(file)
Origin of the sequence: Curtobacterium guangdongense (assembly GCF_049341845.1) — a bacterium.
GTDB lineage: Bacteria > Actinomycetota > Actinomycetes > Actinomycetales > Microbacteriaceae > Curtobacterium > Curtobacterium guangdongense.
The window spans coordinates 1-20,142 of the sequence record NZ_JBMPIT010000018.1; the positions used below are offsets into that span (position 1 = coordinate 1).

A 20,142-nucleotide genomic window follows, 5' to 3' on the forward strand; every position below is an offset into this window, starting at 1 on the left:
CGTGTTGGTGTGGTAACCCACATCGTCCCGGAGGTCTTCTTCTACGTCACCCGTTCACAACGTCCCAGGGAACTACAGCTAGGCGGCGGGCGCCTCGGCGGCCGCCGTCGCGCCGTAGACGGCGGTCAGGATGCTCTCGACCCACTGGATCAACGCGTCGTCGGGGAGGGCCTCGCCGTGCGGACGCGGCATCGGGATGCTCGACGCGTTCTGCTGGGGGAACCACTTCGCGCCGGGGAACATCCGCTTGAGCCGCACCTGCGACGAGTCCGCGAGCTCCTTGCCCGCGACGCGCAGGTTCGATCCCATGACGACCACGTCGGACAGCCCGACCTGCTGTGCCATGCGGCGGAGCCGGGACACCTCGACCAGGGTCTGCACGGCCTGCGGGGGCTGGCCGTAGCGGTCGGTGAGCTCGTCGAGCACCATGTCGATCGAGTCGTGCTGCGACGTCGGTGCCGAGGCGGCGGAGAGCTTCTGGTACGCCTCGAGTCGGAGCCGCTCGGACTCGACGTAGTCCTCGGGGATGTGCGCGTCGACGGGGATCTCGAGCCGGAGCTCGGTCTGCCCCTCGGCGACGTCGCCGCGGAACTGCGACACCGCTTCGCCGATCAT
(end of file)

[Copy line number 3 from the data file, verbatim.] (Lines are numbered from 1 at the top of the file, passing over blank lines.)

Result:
The window spans coordinates 1-20,142 of the sequence record NZ_JBMPIT010000018.1; the positions used below are offsets into that span (position 1 = coordinate 1).